Two presenters at a community radio station encouraged discussion of election issues on polling day, the regulator Ofcom reports. It found a clear breach of the Ofcom code, which bans discussion of election issues while polling stations are open. Read its report (page 15).
Eamonn Holmes opened a TV report by saying, “Should pet shock collars be banned? We think so.” The following piece continued to present a one-sided picture, in breach of the requirement for impartiality, found Ofcom. Read its report here (page 6)
Two newspapers were found to have breached the Editors’ Code of Practice after a headline wrongly said a mayor was “forced” to resign. The story was found to be accurate, but the papers said a sub-editor failed to read it properly before writing the headline. Read more
MPs blocked a Labour amendment to the Data Protection Bill aimed at reopening the Leveson Inquiry into the conduct of the press – despite an impassioned plea by former leader Ed Miliband about the promises made to victims of phone hacking. Watch it here.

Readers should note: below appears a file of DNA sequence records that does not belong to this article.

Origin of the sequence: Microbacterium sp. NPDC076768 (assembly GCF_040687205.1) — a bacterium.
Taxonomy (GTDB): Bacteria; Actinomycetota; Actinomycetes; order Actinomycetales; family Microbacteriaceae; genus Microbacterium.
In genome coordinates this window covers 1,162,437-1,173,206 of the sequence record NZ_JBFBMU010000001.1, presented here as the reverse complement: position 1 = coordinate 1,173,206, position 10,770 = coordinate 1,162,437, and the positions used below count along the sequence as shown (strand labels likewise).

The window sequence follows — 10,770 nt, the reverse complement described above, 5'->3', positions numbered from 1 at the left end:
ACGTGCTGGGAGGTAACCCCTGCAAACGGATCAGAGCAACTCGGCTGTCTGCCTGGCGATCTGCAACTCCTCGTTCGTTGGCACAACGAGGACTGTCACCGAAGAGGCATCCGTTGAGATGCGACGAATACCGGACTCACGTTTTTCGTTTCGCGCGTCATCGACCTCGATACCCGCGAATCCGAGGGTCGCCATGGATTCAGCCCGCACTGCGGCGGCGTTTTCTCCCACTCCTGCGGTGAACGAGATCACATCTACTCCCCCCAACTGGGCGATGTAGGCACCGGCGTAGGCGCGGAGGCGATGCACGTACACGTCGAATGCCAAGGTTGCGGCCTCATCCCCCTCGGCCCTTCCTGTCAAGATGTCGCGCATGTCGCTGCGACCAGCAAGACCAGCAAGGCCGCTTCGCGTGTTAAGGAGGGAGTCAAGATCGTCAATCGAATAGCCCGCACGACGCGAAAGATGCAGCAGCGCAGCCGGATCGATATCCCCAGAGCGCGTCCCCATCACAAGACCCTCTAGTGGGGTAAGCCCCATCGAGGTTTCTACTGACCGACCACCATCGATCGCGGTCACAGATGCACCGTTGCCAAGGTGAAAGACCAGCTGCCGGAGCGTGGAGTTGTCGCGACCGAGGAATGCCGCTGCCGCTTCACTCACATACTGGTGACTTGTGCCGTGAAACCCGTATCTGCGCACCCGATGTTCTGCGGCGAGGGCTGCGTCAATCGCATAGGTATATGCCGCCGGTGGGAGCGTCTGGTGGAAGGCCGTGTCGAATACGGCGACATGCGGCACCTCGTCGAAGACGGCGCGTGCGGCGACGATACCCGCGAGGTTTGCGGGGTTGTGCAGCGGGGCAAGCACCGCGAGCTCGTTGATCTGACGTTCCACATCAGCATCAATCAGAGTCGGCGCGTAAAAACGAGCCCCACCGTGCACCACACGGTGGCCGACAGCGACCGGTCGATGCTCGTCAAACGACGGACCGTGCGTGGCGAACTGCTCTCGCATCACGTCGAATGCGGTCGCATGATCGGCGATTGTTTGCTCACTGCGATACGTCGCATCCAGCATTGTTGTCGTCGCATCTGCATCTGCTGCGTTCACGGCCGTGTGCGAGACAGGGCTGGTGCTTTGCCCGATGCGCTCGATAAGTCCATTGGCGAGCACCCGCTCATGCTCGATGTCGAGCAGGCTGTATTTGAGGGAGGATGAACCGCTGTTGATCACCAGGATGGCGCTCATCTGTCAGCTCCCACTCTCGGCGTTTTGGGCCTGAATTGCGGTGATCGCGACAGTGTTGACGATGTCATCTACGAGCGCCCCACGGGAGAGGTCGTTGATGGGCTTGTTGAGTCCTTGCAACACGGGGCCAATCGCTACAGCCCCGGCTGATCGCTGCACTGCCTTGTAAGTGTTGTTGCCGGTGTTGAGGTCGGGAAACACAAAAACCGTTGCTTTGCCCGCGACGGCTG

In the US, the Late Show’s Stephen Colbert relished the discovery that Fox News host Sean Hannity had defended Donald Trump’s lawyer without disclosing that he too was a client. Watch here.
The National Union of Journalists chose Valentine’s Day to celebrate independent, ethical journalism, prompted by memories of a broadcasters’ strike in 1985 that prompted the BBC management to resist attempts to stop it broadcasting a Real Lives programme about Northern Ireland. Journalism academic Tony Harcup commented on the NUJ website about the importance of ethical journalism for society. Read more.